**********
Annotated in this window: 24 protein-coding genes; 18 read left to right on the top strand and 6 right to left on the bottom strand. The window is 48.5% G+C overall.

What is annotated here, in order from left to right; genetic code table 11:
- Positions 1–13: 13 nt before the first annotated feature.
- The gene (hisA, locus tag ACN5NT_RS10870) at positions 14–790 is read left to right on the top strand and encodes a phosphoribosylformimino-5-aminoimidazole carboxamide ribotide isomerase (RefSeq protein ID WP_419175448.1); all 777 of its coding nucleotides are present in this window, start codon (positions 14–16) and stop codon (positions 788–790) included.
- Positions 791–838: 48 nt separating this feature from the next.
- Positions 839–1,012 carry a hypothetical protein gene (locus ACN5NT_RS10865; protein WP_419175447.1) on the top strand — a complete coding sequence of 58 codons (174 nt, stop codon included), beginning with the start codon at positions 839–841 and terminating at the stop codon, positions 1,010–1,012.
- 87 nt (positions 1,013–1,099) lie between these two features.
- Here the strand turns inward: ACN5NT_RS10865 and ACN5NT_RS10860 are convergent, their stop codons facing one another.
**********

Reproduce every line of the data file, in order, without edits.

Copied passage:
Annotated in this window: 24 protein-coding genes; 18 read left to right on the top strand and 6 right to left on the bottom strand. The window is 48.5% G+C overall.

What is annotated here, in order from left to right; genetic code table 11:
- Positions 1–13: 13 nt before the first annotated feature.
- The gene (hisA, locus tag ACN5NT_RS10870) at positions 14–790 is read left to right on the top strand and encodes a phosphoribosylformimino-5-aminoimidazole carboxamide ribotide isomerase (RefSeq protein ID WP_419175448.1); all 777 of its coding nucleotides are present in this window, start codon (positions 14–16) and stop codon (positions 788–790) included.
- Positions 791–838: 48 nt separating this feature from the next.
- Positions 839–1,012 carry a hypothetical protein gene (locus ACN5NT_RS10865; protein WP_419175447.1) on the top strand — a complete coding sequence of 58 codons (174 nt, stop codon included), beginning with the start codon at positions 839–841 and terminating at the stop codon, positions 1,010–1,012.
- 87 nt (positions 1,013–1,099) lie between these two features.
- Here the strand turns inward: ACN5NT_RS10865 and ACN5NT_RS10860 are convergent, their stop codons facing one another.